Continuing its penchant for recycling, Longwood also debuted its first-ever Beer Garden Wednesday night, a partnership with Victory Brewing Company that accompanies the Nightscape exhibit. The Beer Garden will be open Wednesday through Saturday evenings from 6 to 11 p.m. for Nightscape ticket-holders.

The Beer Garden was constructed using wood from a fallen Longwood sequoia. Along with pub-style fare, the Beer Garden will offer a variety of beers on tap, including a new Longwood signature brew, Longwood Seasons: Summer Zest, which features lemons grown at Longwood.

Guests at the Wednesday night premiere of Nightscape get an extra reminder that they were in the right place, courtesy of a decorated Zip car.

Guests at the Wednesday night premiere of Nightscape get an extra reminder that they were in the right place, courtesy of a decorated Zip car.

Bill Covaleski, a Victory Brewing Company co-founder, said Summer Zest evolved through “a true collaboration” with Longwood and Victory as “both parties sat down to compare what they could bring to the table.”

Praising the partnership, Covaleski, who attended Wednesday night’s opening with Victory co-founder Ron Barchet, said he was astounded by Nightscapes’ artistry. “It is a local attraction to really be proud of, and that says a lot with all that we have to share here in Chester County!” Covaleski said.

Scudder G. Stevens, supervisors’ chairman in Kennett Township, was equally impressed. “The flow of the lights on the continuously moving ‘canvas’ of the plants added depth, color and a different character to those plants otherwise,” he said.

Dan Maffei, Kennett Square’s Borough Council vice-president, agreed. Maffei, who owns a landscape design company and teaches in Longwood’s continuing education program, said Nightscape continues the high standards area residents have come to expect from Longwood.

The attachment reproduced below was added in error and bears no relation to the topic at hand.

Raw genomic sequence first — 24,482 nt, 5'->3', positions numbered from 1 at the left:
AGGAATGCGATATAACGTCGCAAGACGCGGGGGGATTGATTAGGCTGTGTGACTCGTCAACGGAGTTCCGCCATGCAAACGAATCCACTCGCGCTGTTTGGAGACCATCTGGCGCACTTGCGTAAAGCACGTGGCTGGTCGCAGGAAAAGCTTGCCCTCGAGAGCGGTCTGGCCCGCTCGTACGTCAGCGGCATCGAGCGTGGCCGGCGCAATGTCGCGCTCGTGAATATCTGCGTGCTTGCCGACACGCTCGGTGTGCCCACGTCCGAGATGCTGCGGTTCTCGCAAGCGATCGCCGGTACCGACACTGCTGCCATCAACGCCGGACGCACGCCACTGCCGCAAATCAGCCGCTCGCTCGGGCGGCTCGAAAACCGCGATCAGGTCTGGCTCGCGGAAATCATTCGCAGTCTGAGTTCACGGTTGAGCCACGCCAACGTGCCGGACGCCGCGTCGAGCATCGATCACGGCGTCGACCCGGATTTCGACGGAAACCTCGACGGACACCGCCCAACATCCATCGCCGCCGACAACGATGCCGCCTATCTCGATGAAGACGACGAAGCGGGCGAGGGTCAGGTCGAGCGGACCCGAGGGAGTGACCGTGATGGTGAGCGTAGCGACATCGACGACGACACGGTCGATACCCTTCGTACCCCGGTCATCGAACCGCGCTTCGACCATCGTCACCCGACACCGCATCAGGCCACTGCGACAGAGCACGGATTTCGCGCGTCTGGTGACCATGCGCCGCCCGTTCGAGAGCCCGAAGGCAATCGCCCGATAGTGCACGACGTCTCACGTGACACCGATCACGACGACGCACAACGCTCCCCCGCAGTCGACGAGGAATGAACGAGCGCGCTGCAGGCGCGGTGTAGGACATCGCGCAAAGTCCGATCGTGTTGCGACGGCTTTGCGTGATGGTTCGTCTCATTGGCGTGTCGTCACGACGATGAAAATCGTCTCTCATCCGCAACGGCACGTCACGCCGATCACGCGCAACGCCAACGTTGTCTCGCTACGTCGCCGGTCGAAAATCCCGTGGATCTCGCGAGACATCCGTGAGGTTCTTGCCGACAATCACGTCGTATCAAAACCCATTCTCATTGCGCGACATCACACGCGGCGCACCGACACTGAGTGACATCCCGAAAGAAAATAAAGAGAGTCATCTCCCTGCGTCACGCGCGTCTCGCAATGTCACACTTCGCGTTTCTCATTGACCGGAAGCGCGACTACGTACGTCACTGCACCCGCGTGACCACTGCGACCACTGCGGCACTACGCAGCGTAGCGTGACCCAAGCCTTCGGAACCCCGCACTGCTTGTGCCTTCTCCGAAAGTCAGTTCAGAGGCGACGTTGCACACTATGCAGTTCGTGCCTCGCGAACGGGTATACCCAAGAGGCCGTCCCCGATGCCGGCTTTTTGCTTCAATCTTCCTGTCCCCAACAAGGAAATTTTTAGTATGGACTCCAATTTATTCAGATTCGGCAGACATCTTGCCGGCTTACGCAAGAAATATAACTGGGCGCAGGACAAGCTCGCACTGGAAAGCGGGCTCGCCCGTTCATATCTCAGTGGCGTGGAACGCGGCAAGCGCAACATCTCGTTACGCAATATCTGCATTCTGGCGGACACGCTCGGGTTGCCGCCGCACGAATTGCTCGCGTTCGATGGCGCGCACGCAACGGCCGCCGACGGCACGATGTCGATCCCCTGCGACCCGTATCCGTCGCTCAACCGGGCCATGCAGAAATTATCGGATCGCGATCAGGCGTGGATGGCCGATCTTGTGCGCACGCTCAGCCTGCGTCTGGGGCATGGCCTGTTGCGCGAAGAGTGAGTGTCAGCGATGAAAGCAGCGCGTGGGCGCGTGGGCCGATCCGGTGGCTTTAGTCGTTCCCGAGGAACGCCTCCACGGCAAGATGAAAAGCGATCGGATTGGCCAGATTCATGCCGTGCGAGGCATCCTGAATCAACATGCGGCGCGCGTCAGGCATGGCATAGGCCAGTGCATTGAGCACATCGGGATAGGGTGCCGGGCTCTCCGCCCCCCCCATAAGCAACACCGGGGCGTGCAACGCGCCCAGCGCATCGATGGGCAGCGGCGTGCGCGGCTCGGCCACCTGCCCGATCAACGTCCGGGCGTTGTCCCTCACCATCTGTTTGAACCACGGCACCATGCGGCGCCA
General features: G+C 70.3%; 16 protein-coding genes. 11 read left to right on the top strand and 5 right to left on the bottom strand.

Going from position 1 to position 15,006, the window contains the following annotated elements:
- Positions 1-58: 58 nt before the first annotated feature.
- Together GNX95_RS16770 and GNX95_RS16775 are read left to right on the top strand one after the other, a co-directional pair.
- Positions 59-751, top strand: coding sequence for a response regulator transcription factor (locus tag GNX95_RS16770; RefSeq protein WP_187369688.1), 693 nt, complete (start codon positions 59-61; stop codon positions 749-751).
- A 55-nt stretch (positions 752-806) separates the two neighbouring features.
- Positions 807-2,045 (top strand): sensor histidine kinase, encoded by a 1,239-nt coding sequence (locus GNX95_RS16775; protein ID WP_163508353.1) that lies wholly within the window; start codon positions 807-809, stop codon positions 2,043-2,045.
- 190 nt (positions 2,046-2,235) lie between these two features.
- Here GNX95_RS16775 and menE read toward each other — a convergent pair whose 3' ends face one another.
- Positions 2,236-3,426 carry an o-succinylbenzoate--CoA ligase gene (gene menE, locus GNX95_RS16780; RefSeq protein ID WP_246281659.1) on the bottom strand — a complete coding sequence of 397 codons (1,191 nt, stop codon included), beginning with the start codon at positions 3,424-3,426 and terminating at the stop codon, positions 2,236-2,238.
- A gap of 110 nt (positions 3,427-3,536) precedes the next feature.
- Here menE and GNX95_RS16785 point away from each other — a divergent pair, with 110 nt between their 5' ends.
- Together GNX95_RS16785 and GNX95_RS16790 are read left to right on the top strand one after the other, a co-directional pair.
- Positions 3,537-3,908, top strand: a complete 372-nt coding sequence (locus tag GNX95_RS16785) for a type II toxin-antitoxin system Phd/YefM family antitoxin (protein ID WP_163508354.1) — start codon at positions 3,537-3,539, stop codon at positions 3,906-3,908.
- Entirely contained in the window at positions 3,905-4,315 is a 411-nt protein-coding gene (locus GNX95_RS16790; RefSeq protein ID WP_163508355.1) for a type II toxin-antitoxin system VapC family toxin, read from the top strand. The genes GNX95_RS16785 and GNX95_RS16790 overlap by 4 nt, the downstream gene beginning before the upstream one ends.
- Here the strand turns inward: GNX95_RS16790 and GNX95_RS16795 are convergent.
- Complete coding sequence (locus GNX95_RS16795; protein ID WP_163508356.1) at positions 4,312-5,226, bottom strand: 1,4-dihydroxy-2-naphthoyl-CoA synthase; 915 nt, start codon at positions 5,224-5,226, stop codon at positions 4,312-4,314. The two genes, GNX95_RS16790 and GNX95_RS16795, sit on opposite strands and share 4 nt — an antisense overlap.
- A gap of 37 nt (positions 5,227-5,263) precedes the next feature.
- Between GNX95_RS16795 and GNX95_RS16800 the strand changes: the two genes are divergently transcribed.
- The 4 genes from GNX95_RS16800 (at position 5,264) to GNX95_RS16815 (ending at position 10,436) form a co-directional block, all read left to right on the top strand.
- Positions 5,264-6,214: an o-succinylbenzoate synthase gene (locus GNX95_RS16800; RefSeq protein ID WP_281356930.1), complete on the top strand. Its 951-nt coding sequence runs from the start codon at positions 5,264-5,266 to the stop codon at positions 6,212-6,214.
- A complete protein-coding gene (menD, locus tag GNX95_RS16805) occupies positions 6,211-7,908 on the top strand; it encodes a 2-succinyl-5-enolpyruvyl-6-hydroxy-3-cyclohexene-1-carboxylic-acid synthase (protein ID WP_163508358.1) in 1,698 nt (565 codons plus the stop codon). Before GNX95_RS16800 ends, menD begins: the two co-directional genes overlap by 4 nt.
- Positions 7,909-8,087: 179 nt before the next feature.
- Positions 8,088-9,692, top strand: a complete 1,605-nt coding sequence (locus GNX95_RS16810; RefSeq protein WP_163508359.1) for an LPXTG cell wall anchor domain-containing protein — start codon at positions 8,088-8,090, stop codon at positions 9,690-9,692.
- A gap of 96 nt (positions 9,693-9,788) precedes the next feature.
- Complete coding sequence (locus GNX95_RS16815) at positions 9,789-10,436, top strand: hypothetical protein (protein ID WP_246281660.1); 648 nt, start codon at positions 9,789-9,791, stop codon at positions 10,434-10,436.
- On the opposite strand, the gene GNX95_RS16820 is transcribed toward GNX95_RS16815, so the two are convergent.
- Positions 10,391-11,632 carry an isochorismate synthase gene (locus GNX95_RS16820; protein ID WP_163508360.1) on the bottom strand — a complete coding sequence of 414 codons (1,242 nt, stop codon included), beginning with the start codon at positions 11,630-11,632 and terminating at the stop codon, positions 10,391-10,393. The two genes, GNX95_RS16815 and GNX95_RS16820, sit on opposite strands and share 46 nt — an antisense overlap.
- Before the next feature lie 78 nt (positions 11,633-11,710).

A walk down Flower Garden Drive immerses Nightscape guests into a whirl of colorful patterns. Photo courtesy of Klip Collective

A walk down Flower Garden Drive immerses Nightscape guests into a whirl of colorful patterns. Photo courtesy of Klip Collective

Maffei said he preferred some of the displays more than others, a typical reaction to any good art installation. Calling the experience at times “otherworldly” and “mesmerizing,” Maffei said the Topiary Garden particularly enthralled him.

“They became alive,” he said of the plants. “They became another thing that I never would have imagined. It just drew me in and kept changing.”

Offering a tip to future viewers, Maffei said he and his wife almost missed the topiary’s splendor. Unlike some of the other displays, it tells a story and requires protracted viewing in much the same way as the Large Lake display does.

One difference between the two is that the Topiary Garden story starts out more slowly, taking several minutes to gain momentum. Some viewers, unaware that they would be missing out, walked away before seeing the finale.

Karen Scherer, a Cochranville resident, said she got so entranced by the topiary installation that she didn’t get to see all nine attractions.

“I just kept staring because it kept changing,” Scherer said. “I didn’t want to miss anything. And I kept wondering: How did they do that?”

Echoing the sentiments of many of the premiere’s visitors, Scherer said she is already looking forward to her next visit.